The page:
That equation changes a bit when we’re eventually in a glasses-dominant era. The dynamism and alternate inputs for such a form factor may require something more frictionless than the current app paradigm. This comes into play when discovering new content through daily travels.
“You can imagine with smart glasses, you’re walking down the street and every time you want to do something you’re invited to do an app install,” said Parisi. “I just think it’s not going to happen that way. It’s going to have to be frictionless somehow.”
The sweet spot will probably something that combines apps and web interactions. For frequently used functions, we may have apps just like we currently use five or six apps regularly on our smartphones. But serendipitous real-world discovery can’t have all that download friction.
“There’s no reason to think there might not be the same sort of interplay, where future smart glasses will have a handful of apps… activities that are first and foremost that are your tool belt,” said Parisi. “But everything else is discovered by links, object recognition and machine learning.”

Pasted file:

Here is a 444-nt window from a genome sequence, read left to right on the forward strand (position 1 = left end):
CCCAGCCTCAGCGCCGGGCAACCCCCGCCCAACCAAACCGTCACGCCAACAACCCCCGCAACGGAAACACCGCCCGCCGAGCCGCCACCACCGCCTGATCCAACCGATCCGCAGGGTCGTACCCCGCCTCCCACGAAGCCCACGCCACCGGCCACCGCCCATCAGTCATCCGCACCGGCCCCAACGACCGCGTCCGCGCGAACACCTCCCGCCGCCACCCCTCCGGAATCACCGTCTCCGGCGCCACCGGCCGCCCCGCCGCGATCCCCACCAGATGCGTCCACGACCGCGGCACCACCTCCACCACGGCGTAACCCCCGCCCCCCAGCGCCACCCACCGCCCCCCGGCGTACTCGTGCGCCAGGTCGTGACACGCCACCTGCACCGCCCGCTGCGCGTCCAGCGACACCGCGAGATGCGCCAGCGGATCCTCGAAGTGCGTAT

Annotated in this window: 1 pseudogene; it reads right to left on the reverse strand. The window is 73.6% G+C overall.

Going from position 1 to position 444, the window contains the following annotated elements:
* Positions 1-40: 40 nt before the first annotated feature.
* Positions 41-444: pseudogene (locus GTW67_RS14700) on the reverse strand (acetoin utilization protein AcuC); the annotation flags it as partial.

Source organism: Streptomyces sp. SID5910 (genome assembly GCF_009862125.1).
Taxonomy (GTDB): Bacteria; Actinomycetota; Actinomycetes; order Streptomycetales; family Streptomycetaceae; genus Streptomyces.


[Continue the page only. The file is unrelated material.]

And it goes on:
Speaking of AR glasses, all of the above mobile AR dynamics are really just training camp for a glasses era. That’s years away, but the work being done today in mobile AR is warming up users as well as developers who have to gain native footing for immersive interactions.
“We need a confluence of electronics and style, but the belief in the industry and the shared hope is that what we’re building now with handset based AR is a stepping stone for smart glasses,” he said. “These things will all converge in some single-digit number of years.”
Listen to the full episode on the AR Show by clicking below.
Disclosure: AR Insider has no financial stake in the companies mentioned in this post, nor received payment for its production. Disclosure and ethics policy can be seen here.
Header image credit: Nreal